« Prev Chapter XVII. Of his abstinence and the… Next »


Of his abstinence and the infirmities which came upon him by reason of his austerity


THIS fervent and devout servant of God did chastise his body too rigorously with fast and watching when first he was converted; in the endeavour to restrain the concupiscence of the flesh, he did not consider with due care the weakness of his nature, but in the fervour of his spirit did so persecute the enemy within him, that by the weight of his austerity he did also overthrow one that had heretofore dwelt within him in friendship and loyalty. For he not only abstained from what was unlawful and superfluous, but also denied himself things necessary, so that he lost all appetite for food, and had no taste for the discerning of meats. Wherefore it once happened that in the absence of the cook he went into the buttery and drank oil out of a 119jar mistaking it for beer; nor did he know the difference until the cook asked him from which of the jars he had drunk, and then he knew of his mistake. At another time, at a certain Monastery, a draught of wine was brought him to drink by reason of his weakness and because of the loving care which the Brothers had for him, and when he had tasted thereof he said to one that stood by, “How sharp and bitter ye make your beer”; and the Brothers marvelled that he knew not the taste of wine from that of any other liquor. Therefore he took his victual for the more part as if he did not taste it, and rather because Nature compelled him to eat than because appetite or the flavour of any meat attracted him.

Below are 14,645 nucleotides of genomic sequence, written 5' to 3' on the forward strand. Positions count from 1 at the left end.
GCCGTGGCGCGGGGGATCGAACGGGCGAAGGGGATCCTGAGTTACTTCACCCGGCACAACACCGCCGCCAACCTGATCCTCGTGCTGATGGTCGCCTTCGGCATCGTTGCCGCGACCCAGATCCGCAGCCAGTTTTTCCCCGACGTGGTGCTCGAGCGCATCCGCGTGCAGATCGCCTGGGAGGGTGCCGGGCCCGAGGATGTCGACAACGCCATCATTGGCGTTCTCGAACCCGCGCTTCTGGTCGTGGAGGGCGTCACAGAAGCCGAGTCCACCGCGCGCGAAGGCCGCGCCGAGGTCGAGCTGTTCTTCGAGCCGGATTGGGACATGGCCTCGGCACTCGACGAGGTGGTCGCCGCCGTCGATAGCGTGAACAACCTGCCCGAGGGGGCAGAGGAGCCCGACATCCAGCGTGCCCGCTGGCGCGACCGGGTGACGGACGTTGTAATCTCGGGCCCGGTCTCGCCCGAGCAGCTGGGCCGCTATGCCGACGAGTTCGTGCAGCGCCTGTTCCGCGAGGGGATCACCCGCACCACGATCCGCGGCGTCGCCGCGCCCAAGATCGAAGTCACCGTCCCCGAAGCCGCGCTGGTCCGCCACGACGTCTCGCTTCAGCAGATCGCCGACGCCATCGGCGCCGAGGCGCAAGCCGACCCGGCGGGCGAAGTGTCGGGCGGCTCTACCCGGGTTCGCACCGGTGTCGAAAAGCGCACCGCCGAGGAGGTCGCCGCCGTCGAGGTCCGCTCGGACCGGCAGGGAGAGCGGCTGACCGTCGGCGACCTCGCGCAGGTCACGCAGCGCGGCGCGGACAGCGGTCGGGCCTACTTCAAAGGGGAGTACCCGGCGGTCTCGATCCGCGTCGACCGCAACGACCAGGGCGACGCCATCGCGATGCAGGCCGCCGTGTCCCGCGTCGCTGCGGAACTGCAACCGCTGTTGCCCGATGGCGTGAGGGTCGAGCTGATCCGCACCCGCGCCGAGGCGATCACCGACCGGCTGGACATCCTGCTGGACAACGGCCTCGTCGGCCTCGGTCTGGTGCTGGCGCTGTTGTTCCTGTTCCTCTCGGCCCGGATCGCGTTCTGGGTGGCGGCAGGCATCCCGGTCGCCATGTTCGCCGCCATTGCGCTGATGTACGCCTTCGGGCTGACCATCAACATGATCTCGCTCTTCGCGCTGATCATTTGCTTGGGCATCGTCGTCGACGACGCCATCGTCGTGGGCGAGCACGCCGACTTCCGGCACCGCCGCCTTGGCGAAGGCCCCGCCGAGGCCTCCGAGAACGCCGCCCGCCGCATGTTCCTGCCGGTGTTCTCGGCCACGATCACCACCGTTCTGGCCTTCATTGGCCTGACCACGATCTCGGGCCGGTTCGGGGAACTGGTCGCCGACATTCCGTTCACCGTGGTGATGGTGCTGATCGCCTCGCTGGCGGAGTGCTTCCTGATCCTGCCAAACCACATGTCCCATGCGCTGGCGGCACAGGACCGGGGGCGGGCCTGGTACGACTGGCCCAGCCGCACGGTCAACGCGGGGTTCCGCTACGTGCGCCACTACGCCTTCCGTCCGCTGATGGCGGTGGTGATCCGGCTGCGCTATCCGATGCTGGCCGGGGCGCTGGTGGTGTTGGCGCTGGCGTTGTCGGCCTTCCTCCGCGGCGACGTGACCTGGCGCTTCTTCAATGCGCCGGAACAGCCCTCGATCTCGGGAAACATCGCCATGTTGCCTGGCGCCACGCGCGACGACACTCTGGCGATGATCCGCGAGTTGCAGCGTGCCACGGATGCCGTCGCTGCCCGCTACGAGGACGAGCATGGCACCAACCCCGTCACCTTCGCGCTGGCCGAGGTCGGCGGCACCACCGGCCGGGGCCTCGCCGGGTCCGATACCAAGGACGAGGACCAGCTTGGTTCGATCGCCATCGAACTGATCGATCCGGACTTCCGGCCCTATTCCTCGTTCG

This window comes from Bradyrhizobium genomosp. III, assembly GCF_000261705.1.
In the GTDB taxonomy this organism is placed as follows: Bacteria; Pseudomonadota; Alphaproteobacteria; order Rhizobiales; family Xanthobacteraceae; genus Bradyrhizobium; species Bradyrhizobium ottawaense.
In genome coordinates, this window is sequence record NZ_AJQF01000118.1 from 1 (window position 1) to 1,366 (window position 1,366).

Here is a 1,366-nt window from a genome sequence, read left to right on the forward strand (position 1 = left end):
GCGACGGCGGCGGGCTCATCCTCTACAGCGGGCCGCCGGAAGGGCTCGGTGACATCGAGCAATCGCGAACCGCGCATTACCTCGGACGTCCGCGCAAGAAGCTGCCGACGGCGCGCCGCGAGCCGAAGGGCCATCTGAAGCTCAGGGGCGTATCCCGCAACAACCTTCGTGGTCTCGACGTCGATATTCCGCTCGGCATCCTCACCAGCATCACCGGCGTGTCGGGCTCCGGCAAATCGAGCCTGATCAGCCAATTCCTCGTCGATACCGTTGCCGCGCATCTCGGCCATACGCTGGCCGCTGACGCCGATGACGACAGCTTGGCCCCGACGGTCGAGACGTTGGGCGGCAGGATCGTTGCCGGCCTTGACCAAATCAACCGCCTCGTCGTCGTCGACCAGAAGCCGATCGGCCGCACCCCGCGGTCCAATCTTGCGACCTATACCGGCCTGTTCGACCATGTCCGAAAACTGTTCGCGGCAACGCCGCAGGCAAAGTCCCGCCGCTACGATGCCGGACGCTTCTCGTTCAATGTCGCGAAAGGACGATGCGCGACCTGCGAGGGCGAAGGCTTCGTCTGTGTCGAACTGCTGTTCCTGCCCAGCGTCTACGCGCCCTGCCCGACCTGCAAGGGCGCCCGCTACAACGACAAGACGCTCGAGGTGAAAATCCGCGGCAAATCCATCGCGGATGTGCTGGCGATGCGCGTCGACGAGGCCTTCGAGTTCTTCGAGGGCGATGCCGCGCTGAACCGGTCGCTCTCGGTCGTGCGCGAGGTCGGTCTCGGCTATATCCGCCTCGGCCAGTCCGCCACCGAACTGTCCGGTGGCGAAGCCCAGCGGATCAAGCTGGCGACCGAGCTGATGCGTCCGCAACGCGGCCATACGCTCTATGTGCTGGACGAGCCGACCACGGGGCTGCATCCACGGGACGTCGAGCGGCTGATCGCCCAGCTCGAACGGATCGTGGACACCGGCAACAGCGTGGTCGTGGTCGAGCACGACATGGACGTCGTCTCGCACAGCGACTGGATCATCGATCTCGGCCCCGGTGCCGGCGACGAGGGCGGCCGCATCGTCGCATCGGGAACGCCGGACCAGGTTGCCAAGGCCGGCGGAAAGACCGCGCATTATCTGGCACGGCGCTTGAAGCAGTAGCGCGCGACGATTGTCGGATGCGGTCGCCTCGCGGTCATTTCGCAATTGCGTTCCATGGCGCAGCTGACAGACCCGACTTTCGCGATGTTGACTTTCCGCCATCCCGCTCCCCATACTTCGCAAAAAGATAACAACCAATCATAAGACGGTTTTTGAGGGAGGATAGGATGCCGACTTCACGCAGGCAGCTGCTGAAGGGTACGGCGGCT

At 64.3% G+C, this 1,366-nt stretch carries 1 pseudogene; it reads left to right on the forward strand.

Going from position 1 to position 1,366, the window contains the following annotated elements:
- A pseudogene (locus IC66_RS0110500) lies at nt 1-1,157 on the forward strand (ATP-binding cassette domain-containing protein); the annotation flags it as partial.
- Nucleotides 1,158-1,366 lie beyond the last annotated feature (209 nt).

(2) Sometimes I went to visit him in his cell, where he sat upon his couch in bodily weakness, and I spoke to him with sympathy, being much grieved for his sickness. And once Brother James of Viana, who at that time ministered to him, brought him a strengthening decoction of herbs, saying, “These are good herbs; I pray thee take thereof, are they not pleasant to the taste?” Then I heard Florentius answer, “A crust of bread would be more savoury to you than this is to me.” But although he was very weak and was compassed about by many infirmities of the body, yet did he not cease from the work of God and from gathering an holy harvest of souls. When he was strong enough to admit them to come to him he gave to those that sought him the counsels of salvation with renewed fervour. And these became the sweeter to his hearers as they were more and more assured that Florentius was beloved of God and was being tried by various bodily infirmities, as the precious gold is tried in the fire.

« Prev Chapter XVII. Of his abstinence and the… Next »


| Define | Popups: Login | Register | Prev Next | Help |